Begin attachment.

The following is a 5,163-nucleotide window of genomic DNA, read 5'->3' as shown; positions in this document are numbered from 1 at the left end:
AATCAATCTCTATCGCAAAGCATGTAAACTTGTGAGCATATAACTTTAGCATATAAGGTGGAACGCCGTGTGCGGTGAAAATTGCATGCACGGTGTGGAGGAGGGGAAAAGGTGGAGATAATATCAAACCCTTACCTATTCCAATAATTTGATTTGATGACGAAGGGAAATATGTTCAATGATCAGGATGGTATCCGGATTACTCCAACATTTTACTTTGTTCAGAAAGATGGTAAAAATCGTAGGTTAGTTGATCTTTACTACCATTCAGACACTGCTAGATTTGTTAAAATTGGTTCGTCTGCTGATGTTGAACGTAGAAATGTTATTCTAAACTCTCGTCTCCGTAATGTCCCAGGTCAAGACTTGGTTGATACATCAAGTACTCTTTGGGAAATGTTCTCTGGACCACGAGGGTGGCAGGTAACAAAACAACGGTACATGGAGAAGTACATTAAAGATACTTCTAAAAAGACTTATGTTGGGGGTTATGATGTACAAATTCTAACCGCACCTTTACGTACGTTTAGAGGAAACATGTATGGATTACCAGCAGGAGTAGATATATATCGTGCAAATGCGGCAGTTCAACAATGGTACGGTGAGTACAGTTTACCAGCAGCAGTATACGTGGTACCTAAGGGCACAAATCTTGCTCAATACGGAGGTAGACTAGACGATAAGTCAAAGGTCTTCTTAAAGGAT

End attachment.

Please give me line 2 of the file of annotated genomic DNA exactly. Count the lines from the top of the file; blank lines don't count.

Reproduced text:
AATCAATCTCTATCGCAAAGCATGTAAACTTGTGAGCATATAACTTTAGCATATAAGGTGGAACGCCGTGTGCGGTGAAAATTGCATGCACGGTGTGGAGGAGGGGAAAAGGTGGAGATAATATCAAACCCTTACCTATTCCAATAATTTGATTTGATGACGAAGGGAAATATGTTCAATGATCAGGATGGTATCCGGATTACTCCAACATTTTACTTTGTTCAGAAAGATGGTAAAAATCGTAGGTTAGTTGATCTTTACTACCATTCAGACACTGCTAGATTTGTTAAAATTGGTTCGTCTGCTGATGTTGAACGTAGAAATGTTATTCTAAACTCTCGTCTCCGTAATGTCCCAGGTCAAGACTTGGTTGATACATCAAGTACTCTTTGGGAAATGTTCTCTGGACCACGAGGGTGGCAGGTAACAAAACAACGGTACATGGAGAAGTACATTAAAGATACTTCTAAAAAGACTTATGTTGGGGGTTATGATGTACAAATTCTAACCGCACCTTTACGTACGTTTAGAGGAAACATGTATGGATTACCAGCAGGAGTAGATATATATCGTGCAAATGCGGCAGTTCAACAATGGTACGGTGAGTACAGTTTACCAGCAGCAGTATACGTGGTACCTAAGGGCACAAATCTTGCTCAATACGGAGGTAGACTAGACGATAAGTCAAAGGTCTTCTTAAAGGAT